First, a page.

To test whether this NPR3/4-dependent reduction of JAZ1 protein levels during ETI is dependent on the 26S proteasome, we infiltrated MG115 together with Psm ES4326/avrRpt2 and found that addition of MG115 completely blocked the reduction in JAZ1 levels during ETI (Fig. 5b). Quantification of protein levels showed that the JAZ1 protein in the MG115-treated sample accumulated to >100% of the MgSO4-treated control (Supplementary Fig. 13), consistent with the observation that a JAZ1 levels were also reduced non-specifically as a result of the inoculation procedure (Supplementary Fig. 16). We further confirmed that mutating both NPR3 and NPR4 did not affect JAZ1 degradation triggered by exogenous application of JA (Supplementary Fig. 15b). These results suggest that NPR3 and NPR4 can specifically promote the degradation of JAZ1 through the activity of the 26S proteasome at the early stage of RPS2-mediated ETI.

NPR3/4 are required for ETI-triggered de novo JA synthesis

To test whether the NPR3/4 are required for de novo JA synthesis during ETI (Fig. 2), we measured free SA, SAG, JA and JA-Ile levels in the npr3 npr4 mutant in response to Psm ES4326/avrRpt2. We found that in npr3 npr4, the total SA level was lower than in WT at 0 h.p.i., whereas the free SA level was less induced compared with WT at 12 h.p.i. (Supplementary Fig. 17). These results could be due to the accumulation of NPR1, a known repressor of SA synthesis42, in npr3 npr4 (ref. 23). Consistent with our hypothesis that de novo JA synthesis may be a consequence of early reduction of JAZ levels and induction of JA-responsive genes, we detected significantly lower JA and JA-Ile levels in the npr3 npr4 mutant in comparison with WT at 12 h.p.i. (Fig. 5e; Supplementary Fig. 17d). These data indicated that NPR3/4 promote de novo JA synthesis during RPS2-mediated ETI.

To determine whether the lack of de novo JA synthesis and/or signalling is responsible for the compromised ETI in the npr3 npr4 mutant, we sprayed npr3 npr4 plants with MeJA at 3.5 h.p.i. with Psm ES4326/avrRpt2. We used a higher dose of Psm ES4326/avrRpt2 for this experiment, because of the elevated basal resistance in the npr3 npr4 mutant due to the accumulation of NPR1 (ref. 23). MeJA application recovered resistance in the npr3 npr4 mutant, but did not further increase resistance in WT (Fig. 5f; Supplementary Fig. 18). The rescue of ETI in npr3 npr4 by the exogenous application of MeJA is likely through the activity of COI1 protein which is intact in the mutant (Supplementary Fig. 14). This result indicates that NPR3/4-mediated activation of early JA signalling and/or synthesis is essential for RPS2-mediated ETI and the canonical JA pathway is also important for the subsequent signal amplification.


Through this study, we discovered a noncanonical mechanism of activating the JA signalling pathway through the SA receptors NPR3 and NPR4, instead of the canonical JA receptor COI1, in the early stage of ETI induction. This early JA signalling induction event is required for and amplified by the subsequent de novo JA synthesis and signalling. However, how the JA signalling pathway contributes to ETI in plants requires further investigation.

SA is a necessary signal for the activation of JA signalling at the early stage of ETI (Fig. 3a), but whether SA is a sufficient signal will require further study because exogenous application of SA is known to repress the JA pathway instead of activating it. SA treatment alone could not lead to the degradation of JAZ1 protein as occurs following inoculation with Psm ES4326/avrRpt2 (Fig. 5d; Supplementary Fig. 15a). ETI may cause in planta accumulation of SA to a higher level than that achieved through exogenous application or in a specific subcellular compartment or trigger SA synthesis with a unique kinetic. Alternatively, during ETI, a co-activator may be produced for SA-mediated stimulation of JA signalling.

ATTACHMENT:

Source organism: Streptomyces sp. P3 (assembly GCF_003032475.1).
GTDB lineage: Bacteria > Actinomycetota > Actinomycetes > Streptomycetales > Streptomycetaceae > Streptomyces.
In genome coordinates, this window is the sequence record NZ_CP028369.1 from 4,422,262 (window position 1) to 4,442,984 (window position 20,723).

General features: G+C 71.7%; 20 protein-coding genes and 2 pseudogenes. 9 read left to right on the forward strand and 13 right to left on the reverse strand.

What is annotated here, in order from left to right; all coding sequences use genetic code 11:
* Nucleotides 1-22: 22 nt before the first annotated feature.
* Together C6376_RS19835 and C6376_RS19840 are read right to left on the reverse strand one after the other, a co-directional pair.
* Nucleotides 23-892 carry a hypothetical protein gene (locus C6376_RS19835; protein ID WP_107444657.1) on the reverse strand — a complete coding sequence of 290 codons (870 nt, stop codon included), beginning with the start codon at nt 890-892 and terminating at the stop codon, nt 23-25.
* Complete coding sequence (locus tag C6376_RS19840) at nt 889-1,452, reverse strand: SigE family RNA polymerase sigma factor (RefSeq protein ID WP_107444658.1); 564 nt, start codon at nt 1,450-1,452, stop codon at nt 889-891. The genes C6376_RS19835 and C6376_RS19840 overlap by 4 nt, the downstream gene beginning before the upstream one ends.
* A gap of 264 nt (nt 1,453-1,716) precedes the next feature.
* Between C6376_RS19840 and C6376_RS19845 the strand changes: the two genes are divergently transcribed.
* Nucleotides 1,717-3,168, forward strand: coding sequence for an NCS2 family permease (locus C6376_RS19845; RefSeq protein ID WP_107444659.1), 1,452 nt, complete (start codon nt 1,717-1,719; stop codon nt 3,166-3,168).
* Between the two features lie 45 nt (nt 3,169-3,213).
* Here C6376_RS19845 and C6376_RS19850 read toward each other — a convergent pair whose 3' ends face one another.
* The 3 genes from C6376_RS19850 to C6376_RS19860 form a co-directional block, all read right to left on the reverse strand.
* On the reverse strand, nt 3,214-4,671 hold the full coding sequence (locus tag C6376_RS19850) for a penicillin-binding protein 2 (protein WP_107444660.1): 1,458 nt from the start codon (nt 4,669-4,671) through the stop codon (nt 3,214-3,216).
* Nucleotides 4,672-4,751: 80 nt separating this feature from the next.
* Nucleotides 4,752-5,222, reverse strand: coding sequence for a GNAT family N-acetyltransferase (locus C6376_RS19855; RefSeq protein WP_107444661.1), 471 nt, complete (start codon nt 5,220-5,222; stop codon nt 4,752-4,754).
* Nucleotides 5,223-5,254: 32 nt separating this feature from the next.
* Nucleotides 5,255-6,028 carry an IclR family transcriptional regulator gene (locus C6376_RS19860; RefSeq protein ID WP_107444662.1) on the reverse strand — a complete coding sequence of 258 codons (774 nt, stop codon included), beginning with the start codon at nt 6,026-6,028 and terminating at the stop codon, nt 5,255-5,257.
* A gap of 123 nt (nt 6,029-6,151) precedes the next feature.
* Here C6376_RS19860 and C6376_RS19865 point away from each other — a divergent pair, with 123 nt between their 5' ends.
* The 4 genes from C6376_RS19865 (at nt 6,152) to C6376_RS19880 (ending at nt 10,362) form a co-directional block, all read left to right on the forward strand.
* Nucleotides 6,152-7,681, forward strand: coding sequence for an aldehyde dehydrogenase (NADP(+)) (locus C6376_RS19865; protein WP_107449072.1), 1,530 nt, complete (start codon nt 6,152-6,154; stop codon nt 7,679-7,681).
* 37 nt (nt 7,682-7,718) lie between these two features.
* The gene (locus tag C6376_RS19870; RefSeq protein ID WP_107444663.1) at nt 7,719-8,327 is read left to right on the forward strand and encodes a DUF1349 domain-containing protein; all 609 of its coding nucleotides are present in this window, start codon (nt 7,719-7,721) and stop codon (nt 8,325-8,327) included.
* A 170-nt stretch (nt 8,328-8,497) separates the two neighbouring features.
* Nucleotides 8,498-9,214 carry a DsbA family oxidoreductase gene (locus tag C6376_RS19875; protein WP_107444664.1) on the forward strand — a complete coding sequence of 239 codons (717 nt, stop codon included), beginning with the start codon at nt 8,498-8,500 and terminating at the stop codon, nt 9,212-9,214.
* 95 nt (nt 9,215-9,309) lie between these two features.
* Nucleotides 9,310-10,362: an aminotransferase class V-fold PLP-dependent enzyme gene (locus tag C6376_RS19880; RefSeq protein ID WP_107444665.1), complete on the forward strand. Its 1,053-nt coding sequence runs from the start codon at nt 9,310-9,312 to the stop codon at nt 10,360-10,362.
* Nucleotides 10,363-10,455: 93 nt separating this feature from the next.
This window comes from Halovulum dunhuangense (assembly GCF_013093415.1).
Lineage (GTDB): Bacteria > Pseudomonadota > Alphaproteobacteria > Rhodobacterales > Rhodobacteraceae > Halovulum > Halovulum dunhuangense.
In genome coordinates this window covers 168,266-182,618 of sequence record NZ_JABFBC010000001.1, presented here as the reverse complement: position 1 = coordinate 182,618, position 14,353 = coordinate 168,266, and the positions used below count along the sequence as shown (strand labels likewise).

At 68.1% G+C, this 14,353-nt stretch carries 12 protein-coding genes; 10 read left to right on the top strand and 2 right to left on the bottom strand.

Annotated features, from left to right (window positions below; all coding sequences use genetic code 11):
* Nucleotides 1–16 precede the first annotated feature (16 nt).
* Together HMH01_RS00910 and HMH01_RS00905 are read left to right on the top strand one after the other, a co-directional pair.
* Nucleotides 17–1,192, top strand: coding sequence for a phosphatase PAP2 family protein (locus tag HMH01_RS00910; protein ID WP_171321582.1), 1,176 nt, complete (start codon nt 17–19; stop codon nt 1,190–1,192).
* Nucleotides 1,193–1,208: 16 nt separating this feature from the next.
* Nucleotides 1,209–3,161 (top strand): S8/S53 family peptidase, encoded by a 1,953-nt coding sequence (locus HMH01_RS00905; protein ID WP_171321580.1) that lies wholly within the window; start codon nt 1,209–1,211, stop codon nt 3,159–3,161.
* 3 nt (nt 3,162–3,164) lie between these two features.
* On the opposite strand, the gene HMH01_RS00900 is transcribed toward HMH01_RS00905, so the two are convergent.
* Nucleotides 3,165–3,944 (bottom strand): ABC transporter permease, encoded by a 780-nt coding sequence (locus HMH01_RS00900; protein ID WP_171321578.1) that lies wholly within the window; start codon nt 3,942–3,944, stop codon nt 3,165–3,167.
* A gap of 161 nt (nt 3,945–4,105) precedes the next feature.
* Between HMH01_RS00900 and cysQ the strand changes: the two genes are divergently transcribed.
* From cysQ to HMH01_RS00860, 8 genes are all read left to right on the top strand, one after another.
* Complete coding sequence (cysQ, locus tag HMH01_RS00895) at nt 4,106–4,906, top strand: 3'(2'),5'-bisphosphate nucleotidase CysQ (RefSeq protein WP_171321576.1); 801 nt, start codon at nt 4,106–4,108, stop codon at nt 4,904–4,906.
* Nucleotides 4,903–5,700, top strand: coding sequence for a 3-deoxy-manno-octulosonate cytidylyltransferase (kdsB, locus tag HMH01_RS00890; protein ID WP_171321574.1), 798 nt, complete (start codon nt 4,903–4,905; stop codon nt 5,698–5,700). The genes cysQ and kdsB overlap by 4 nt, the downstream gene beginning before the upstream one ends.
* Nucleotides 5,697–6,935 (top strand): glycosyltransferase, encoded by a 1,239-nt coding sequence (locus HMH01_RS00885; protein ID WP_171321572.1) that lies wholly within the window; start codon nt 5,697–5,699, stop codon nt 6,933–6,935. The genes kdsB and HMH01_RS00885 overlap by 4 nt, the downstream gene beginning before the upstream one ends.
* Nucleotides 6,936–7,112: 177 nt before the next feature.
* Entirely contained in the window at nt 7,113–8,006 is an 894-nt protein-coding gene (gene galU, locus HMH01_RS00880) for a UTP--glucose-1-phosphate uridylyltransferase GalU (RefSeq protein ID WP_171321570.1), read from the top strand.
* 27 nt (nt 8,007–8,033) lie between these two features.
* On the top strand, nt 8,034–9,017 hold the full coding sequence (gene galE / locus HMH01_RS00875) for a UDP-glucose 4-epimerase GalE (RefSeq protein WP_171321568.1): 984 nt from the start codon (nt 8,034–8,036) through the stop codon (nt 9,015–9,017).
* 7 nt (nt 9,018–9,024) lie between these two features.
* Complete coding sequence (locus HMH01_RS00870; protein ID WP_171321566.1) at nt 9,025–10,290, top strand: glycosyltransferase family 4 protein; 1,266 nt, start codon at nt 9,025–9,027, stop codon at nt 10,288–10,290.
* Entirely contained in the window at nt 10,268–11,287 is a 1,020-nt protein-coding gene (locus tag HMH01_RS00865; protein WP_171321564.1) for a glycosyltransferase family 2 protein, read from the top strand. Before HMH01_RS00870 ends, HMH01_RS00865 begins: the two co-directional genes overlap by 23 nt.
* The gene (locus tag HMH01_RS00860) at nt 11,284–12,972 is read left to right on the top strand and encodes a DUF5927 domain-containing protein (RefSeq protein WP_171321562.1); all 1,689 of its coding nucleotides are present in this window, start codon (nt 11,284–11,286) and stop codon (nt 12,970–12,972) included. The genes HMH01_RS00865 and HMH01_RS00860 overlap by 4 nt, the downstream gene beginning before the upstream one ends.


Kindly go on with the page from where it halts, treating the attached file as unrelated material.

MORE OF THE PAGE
As summarized in Fig. 6, on ETI induction, multiple signalling pathways are activated. A major event of the induction is the accumulation of SA. The high level of SA at the infection site promotes NPR3-mediated degradation of NPR1 (ref. 23) to remove its repression on ETI (PCD) and alleviate its crosstalk inhibition on JA signalling, meanwhile we propose that degradation of JAZs by NPR3 and NPR4 directly activates JA signalling, which is further amplified by de novo JA synthesis. It is intriguing that SA inhibits the NPR4-NPR1 interaction23, but stimulates the NPR4-JAZs interaction (Fig. 4c; Supplementary Fig. 8), consistent with the ETI deficient phenotype observed in the npr4 mutant23.

Figure 6: Working model of the interplay between SA and JA during ETI.
figure 6

Activation of an NB-LRR immune receptor in plants by a pathogen effector leads to induction of multiple signalling pathways. A major event of the induction is the accumulation of SA at the infection site. At the high level of SA, NPR3 can interact with its substrate NPR1 to remove its repression on ETI and on crosstalk inhibition of the JA signalling pathway. Both NPR3 and NPR4 can also interact with JAZ proteins in an SA-enhanced manner leading to the degradation of JAZs. This results in activation of de novo JA synthesis of JA and amplification of the JA signalling through the canonical pathway. Activation of both SA- and JA-signalling pathways during ETI enables plants to use this PCD-associated defence strategy against biotrophic pathogens without making them vulnerable to necrotrophic pathogens. The blue triangle shape in the graph represents an unknown signal that may affect the degradation of JAZ1 through NPR3 and NPR4.